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Match graphics to your message

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in Leaders & Managers,Management Training

Since a picture is worth a thousand words, use visuals to enhance your data. Here are some ways to make your graphics more effective:

Data table: Emphasizes precise numbers. Use decimals instead of fractions. Set the numbers so they are easy to scan vertically, rather than horizontally.

Pie chart: Shows parts of a whole that add up to 100 percent, such as budget categories or poll answers. Follow these tips:
  • Limit the chart to six or eight slices, combining small categories under an "other" heading with a footnote explaining details.
  • Start the largest segment at the 12 o'clock position, and put the slices in order of decreasing size. Pie charts are less useful when the categories are close in size.
  • Be careful how colors affect the overall impression. For example, a large segment in a dark color will appear smaller than if it is in a light color.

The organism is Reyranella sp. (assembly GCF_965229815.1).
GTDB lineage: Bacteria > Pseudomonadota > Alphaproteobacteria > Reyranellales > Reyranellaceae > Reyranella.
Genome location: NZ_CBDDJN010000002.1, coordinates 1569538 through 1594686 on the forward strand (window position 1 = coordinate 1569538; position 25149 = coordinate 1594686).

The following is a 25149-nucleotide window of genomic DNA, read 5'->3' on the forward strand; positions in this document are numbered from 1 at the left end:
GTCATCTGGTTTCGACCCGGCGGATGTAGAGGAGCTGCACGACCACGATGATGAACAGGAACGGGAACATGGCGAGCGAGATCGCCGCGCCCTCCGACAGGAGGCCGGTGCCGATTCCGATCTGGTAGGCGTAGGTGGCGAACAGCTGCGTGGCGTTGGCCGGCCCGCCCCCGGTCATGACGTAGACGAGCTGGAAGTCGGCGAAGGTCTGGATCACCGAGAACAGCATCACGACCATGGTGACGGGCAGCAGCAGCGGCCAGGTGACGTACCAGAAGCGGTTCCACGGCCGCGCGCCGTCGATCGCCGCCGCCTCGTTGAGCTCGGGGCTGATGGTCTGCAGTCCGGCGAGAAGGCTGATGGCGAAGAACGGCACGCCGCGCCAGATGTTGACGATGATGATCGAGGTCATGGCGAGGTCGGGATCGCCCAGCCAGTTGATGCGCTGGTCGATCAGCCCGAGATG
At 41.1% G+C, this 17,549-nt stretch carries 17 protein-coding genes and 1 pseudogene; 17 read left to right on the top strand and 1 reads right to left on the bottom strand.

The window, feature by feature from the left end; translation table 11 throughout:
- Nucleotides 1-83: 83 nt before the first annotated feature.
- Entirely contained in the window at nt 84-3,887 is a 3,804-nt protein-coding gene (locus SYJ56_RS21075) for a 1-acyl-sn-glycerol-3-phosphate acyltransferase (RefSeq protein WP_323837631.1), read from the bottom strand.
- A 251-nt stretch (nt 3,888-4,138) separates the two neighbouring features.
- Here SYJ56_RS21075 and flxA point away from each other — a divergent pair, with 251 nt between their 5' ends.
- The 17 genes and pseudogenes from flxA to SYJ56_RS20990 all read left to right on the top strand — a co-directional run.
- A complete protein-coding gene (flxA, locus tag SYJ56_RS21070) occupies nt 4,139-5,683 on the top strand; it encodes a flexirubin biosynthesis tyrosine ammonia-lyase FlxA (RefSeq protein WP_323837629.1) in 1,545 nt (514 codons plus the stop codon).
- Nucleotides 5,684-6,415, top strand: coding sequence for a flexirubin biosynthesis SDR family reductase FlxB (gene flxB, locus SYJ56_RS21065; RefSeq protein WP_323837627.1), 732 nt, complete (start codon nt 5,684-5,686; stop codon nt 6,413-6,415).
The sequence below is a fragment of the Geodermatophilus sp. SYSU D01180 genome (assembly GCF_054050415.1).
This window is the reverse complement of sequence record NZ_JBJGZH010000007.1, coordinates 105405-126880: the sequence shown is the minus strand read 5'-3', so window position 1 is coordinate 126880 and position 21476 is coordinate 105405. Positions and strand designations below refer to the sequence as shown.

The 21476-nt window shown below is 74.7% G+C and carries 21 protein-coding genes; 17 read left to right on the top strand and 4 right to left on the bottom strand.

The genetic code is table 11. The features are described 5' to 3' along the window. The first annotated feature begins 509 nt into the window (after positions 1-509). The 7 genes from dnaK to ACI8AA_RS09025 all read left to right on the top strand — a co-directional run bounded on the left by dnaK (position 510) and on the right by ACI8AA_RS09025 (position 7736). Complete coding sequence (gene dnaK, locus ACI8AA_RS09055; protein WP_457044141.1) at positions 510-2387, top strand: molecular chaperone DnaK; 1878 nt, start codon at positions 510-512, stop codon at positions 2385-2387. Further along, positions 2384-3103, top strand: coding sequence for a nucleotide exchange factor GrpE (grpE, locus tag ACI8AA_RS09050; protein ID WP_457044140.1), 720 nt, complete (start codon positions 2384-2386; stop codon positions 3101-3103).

Bar graph: Shows comparisons, as in last year's sales versus this year's. Make each bar's width equal, but make the spacing between bars wider or narrower.

Line graph: Shows trends over time, but avoid plotting more than three per graph, particularly if they cross. Format the lines to distinguish differences, either by the type of line or the symbol used for each data point. 'Point and click' to help readers navigate reports

When formatting a lengthy report, include a table of contents that leads readers to each section. When preparing a Web document, use the table of contents as a set of hyperlinks viewers can navigate with. Here's how to proceed:
  • List the contents by section or chapter number and title, followed by the page number. Include a leader (a line or a row of dots) between them to guide the readers' eyes to the correct page number.
  • List subsections when the major sections contain at least two divisions. Indent the subsection titles and use a different typeface to indicate their relative importance. For example, capitalize the initial letter of each word and format the chapter titles in boldface and the subheadings in italic.
  • Create a separate listing of illustrations and their page numbers, when the report includes vital tables and graphics.
Producing well-organized and professional quality reports really is as simple as "point and click."

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